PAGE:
Why Lemony?
(the “About Me” page)

October 26, 2006

been readn'

I've read some great books lately that have left me asking some questions that I like to think about.

"The Chosen" by Chaim Potok has me thinking about how to train children that are intellectually precocious but challenged in the empathy department so that they will put their intelligence to a good and spiritually guided use when they are grown. How do you train someone to develop their empathy?

"The Lonesome Gods" by Louis L'Amour is the first and perhaps the only western I will read but it was an interesting experience and I learned a lot, as I generally do when I do something new and different. The big question that I got from that book was about one's calling. How do you know what your calling is? And the idea that you should always keep learning throughout your life (so maybe your calling grows and changes with your experiences?) and that life is not worth living if you don't keep learning new things. So it's important to stay open to them. And then, if you find that the world has changed, you can change with it. Ride the wave. That kind of thing.

They are both books full of advice, thinly veiled by the fact that they are coming of age stories. Everyone advises the young'uns as they grow about what's important in life and how to go about educating one's self. "The Chosen" is set in New York, 1960s, in two families of Hasidic Jews and the different ways two boys are raised by their respective fathers. One father-son pair is liberal and scholarly- the father is a professor and the son wants to be a rabbi, the other is very conservative and scholarly- the father is a rabbi and the son is going to inherit the position but wants to be a psychologist. Scandalous. It's a great book with a very good heart and a certain gentleness of manner that I really appreciate. "Lonesome Gods" is set in the California frontier and the Mohave Desert, mid-1800's I think, and is about an orphan boy and his father's legacy of greatness in philosophy and survival skills and all kinds of people trying to kill the boy for pride and horses and whatnot. It's a fun epic and has lots of good scenes about surviving in the desert and why they can be compelling. Native Americans play a large role in the book, and I didn't feel like there was a lot of stereotyping or racism going on because there was enough room in the book for depth and complexity of relationships to come out, but maybe others would disagree. I don't know. I don't pretend to be an expert but I wasn't offended myself.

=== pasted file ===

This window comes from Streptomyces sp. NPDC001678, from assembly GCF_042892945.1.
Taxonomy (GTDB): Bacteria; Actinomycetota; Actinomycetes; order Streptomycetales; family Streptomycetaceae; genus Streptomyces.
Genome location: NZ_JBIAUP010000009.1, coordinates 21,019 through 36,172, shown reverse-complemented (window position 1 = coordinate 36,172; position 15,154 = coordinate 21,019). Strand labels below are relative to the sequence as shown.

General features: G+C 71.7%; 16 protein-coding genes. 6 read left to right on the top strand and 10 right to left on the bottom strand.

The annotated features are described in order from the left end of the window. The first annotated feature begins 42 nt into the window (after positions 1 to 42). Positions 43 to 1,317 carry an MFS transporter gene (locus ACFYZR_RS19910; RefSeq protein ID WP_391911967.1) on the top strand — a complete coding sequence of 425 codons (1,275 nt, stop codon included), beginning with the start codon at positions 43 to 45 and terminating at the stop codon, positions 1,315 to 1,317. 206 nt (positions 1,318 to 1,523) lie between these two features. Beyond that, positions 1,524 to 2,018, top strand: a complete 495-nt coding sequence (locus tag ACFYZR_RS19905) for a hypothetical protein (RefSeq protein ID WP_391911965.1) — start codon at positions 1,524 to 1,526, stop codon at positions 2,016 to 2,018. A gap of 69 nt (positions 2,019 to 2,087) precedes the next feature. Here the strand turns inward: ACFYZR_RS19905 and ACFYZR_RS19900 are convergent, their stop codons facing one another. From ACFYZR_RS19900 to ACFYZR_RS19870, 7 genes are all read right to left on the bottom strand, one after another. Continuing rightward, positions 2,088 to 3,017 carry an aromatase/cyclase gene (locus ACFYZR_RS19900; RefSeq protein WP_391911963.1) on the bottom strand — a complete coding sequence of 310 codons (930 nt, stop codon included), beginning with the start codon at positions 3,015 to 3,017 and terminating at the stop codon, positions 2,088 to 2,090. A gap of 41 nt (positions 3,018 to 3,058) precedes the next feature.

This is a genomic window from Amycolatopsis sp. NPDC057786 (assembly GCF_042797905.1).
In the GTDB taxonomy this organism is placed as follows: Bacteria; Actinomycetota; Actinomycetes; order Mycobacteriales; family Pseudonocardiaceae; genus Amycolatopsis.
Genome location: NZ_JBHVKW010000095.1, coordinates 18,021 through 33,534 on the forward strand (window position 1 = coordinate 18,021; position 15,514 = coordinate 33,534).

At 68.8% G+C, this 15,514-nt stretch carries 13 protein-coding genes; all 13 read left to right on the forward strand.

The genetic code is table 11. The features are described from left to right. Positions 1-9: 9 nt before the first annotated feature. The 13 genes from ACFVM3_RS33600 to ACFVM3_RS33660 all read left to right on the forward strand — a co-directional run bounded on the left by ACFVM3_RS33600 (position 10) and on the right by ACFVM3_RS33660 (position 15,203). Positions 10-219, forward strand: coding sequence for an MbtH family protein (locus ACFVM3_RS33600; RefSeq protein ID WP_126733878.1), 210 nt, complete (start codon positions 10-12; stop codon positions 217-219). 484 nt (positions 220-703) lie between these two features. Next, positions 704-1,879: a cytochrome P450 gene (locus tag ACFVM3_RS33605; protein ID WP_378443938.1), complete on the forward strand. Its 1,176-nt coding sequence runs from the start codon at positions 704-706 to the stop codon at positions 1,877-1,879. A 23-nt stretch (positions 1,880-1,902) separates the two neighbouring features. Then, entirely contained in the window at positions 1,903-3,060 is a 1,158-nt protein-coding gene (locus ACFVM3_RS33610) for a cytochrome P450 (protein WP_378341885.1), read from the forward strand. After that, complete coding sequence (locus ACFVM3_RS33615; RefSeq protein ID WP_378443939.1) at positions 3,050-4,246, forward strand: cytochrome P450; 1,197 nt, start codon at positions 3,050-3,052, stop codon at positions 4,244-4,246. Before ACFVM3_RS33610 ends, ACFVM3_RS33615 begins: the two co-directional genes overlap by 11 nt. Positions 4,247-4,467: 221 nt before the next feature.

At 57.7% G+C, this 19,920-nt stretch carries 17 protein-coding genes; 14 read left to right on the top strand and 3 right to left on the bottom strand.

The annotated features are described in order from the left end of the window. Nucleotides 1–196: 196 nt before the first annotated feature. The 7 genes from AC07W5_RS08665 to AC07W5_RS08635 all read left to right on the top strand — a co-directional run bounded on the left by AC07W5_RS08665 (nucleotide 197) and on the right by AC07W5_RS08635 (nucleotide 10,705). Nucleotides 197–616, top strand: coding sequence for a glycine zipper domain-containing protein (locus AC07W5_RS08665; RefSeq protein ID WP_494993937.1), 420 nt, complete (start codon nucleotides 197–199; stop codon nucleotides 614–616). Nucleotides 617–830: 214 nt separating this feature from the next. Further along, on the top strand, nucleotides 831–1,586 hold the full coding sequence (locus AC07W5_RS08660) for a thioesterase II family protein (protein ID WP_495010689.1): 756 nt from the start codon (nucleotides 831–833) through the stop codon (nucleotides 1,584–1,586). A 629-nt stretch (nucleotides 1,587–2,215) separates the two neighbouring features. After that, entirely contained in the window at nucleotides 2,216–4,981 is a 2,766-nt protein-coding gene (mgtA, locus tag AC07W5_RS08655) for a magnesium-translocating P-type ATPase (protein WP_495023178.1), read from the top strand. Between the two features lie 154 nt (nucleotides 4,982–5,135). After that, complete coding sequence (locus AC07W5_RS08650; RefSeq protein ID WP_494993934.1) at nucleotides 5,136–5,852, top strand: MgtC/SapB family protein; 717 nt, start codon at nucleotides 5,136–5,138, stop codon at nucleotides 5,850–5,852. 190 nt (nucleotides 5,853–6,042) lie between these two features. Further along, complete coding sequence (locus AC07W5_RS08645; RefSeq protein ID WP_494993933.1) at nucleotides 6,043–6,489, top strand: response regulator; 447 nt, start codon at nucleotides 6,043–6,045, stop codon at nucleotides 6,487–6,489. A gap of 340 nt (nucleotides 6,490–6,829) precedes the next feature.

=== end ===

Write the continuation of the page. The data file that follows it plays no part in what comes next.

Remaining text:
Oooo, I love reading! I could read all day, come up for air and food and a nap, and then read all night. I'm reading from a list of 'classics' with a homeschooling group, starting with those at the high school level where I've missed them and going on up! It's good fun to be reading books that are relatively nurturing to my mind and not too full of modern crap (excessive sex and violence, I mean). It gets my mind working, gears moving, meditation on the fly, all day while I'm changing diapers, scrubbing the bathtub, etc. And I love learning about the characters lives and what is important to them. I learn so many possibilities about how to think about the common experiences of humanity- family, growing up, education, communities, parenting, that kind of thing. So much more interesting than reading self-help books on the same topics. Stories really are powerful.

Posted by Bahiyyih at October 26, 2006 08:36 AM

Ooh, I'm inspired...I want to read too! I have to admit, though, I have a hard time picking out books, especially fiction. Do you have any tips?

Posted by: Suzanne at October 27, 2006 11:03 AM

It's grey and drizzly and all I want to do is read a book. But once I start a book I can't set it down until I finish it, so I'm trying to wait until I finish the semester. Or at least Thanksgiving break.

Posted by: Katie at October 27, 2006 02:41 PM